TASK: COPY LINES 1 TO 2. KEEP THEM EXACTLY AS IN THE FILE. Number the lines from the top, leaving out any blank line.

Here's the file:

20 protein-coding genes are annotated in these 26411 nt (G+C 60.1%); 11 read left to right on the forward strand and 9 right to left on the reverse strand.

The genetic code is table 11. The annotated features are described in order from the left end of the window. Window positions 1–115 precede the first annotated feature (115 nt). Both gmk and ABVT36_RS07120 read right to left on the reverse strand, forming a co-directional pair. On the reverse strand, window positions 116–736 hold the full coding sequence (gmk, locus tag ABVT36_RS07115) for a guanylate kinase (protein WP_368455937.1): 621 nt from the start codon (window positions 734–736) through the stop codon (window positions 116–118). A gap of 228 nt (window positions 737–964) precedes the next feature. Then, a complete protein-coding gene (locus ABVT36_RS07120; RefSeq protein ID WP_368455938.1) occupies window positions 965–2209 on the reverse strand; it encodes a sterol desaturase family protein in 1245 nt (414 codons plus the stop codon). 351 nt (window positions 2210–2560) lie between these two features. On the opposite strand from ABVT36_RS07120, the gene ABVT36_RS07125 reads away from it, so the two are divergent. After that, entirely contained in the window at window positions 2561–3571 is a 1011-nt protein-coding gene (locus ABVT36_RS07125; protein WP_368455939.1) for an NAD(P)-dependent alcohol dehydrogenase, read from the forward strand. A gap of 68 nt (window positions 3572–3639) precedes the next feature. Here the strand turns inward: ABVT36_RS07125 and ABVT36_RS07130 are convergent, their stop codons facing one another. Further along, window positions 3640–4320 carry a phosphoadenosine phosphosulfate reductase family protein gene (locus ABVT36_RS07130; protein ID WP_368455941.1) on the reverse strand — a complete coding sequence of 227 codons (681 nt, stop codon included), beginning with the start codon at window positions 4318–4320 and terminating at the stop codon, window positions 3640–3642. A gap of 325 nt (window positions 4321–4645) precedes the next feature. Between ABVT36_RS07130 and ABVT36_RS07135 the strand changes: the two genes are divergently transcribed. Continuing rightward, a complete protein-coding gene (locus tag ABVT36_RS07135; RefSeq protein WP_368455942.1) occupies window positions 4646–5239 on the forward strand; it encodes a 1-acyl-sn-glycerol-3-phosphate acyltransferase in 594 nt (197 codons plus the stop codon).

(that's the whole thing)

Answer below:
20 protein-coding genes are annotated in these 26411 nt (G+C 60.1%); 11 read left to right on the forward strand and 9 right to left on the reverse strand.

The genetic code is table 11. The annotated features are described in order from the left end of the window. Window positions 1–115 precede the first annotated feature (115 nt). Both gmk and ABVT36_RS07120 read right to left on the reverse strand, forming a co-directional pair. On the reverse strand, window positions 116–736 hold the full coding sequence (gmk, locus tag ABVT36_RS07115) for a guanylate kinase (protein WP_368455937.1): 621 nt from the start codon (window positions 734–736) through the stop codon (window positions 116–118). A gap of 228 nt (window positions 737–964) precedes the next feature. Then, a complete protein-coding gene (locus ABVT36_RS07120; RefSeq protein ID WP_368455938.1) occupies window positions 965–2209 on the reverse strand; it encodes a sterol desaturase family protein in 1245 nt (414 codons plus the stop codon). 351 nt (window positions 2210–2560) lie between these two features. On the opposite strand from ABVT36_RS07120, the gene ABVT36_RS07125 reads away from it, so the two are divergent. After that, entirely contained in the window at window positions 2561–3571 is a 1011-nt protein-coding gene (locus ABVT36_RS07125; protein WP_368455939.1) for an NAD(P)-dependent alcohol dehydrogenase, read from the forward strand. A gap of 68 nt (window positions 3572–3639) precedes the next feature. Here the strand turns inward: ABVT36_RS07125 and ABVT36_RS07130 are convergent, their stop codons facing one another. Further along, window positions 3640–4320 carry a phosphoadenosine phosphosulfate reductase family protein gene (locus ABVT36_RS07130; protein ID WP_368455941.1) on the reverse strand — a complete coding sequence of 227 codons (681 nt, stop codon included), beginning with the start codon at window positions 4318–4320 and terminating at the stop codon, window positions 3640–3642. A gap of 325 nt (window positions 4321–4645) precedes the next feature. Between ABVT36_RS07130 and ABVT36_RS07135 the strand changes: the two genes are divergently transcribed. Continuing rightward, a complete protein-coding gene (locus tag ABVT36_RS07135; RefSeq protein WP_368455942.1) occupies window positions 4646–5239 on the forward strand; it encodes a 1-acyl-sn-glycerol-3-phosphate acyltransferase in 594 nt (197 codons plus the stop codon).